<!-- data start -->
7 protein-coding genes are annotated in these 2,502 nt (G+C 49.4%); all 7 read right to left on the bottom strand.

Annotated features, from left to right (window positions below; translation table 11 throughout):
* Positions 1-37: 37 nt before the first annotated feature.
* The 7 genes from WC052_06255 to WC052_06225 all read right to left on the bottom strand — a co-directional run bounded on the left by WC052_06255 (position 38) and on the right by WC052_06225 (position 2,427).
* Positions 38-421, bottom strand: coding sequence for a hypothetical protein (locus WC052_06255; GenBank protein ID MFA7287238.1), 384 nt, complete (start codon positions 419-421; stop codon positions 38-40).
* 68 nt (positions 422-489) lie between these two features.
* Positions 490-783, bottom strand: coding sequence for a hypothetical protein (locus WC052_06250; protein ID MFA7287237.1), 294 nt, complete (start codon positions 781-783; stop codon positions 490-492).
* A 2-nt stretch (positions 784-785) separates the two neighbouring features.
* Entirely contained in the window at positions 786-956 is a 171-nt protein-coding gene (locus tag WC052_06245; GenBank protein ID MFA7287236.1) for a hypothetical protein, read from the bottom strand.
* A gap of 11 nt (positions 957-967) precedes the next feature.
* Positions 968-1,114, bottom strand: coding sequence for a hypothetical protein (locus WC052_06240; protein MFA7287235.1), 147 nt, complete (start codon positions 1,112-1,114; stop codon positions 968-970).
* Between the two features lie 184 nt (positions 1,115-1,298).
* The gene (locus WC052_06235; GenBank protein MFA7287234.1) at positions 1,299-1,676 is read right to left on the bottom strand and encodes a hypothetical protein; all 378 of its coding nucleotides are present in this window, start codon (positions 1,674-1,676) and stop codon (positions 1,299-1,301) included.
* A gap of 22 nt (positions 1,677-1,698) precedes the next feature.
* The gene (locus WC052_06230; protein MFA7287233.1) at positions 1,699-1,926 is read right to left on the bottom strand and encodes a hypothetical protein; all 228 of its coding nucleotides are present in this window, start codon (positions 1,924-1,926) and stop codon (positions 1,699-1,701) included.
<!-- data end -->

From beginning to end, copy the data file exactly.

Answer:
7 protein-coding genes are annotated in these 2,502 nt (G+C 49.4%); all 7 read right to left on the bottom strand.

Annotated features, from left to right (window positions below; translation table 11 throughout):
* Positions 1-37: 37 nt before the first annotated feature.
* The 7 genes from WC052_06255 to WC052_06225 all read right to left on the bottom strand — a co-directional run bounded on the left by WC052_06255 (position 38) and on the right by WC052_06225 (position 2,427).
* Positions 38-421, bottom strand: coding sequence for a hypothetical protein (locus WC052_06255; GenBank protein ID MFA7287238.1), 384 nt, complete (start codon positions 419-421; stop codon positions 38-40).
* 68 nt (positions 422-489) lie between these two features.
* Positions 490-783, bottom strand: coding sequence for a hypothetical protein (locus WC052_06250; protein ID MFA7287237.1), 294 nt, complete (start codon positions 781-783; stop codon positions 490-492).
* A 2-nt stretch (positions 784-785) separates the two neighbouring features.
* Entirely contained in the window at positions 786-956 is a 171-nt protein-coding gene (locus tag WC052_06245; GenBank protein ID MFA7287236.1) for a hypothetical protein, read from the bottom strand.
* A gap of 11 nt (positions 957-967) precedes the next feature.
* Positions 968-1,114, bottom strand: coding sequence for a hypothetical protein (locus WC052_06240; protein MFA7287235.1), 147 nt, complete (start codon positions 1,112-1,114; stop codon positions 968-970).
* Between the two features lie 184 nt (positions 1,115-1,298).
* The gene (locus WC052_06235; GenBank protein MFA7287234.1) at positions 1,299-1,676 is read right to left on the bottom strand and encodes a hypothetical protein; all 378 of its coding nucleotides are present in this window, start codon (positions 1,674-1,676) and stop codon (positions 1,299-1,301) included.
* A gap of 22 nt (positions 1,677-1,698) precedes the next feature.
* The gene (locus WC052_06230; protein MFA7287233.1) at positions 1,699-1,926 is read right to left on the bottom strand and encodes a hypothetical protein; all 228 of its coding nucleotides are present in this window, start codon (positions 1,924-1,926) and stop codon (positions 1,699-1,701) included.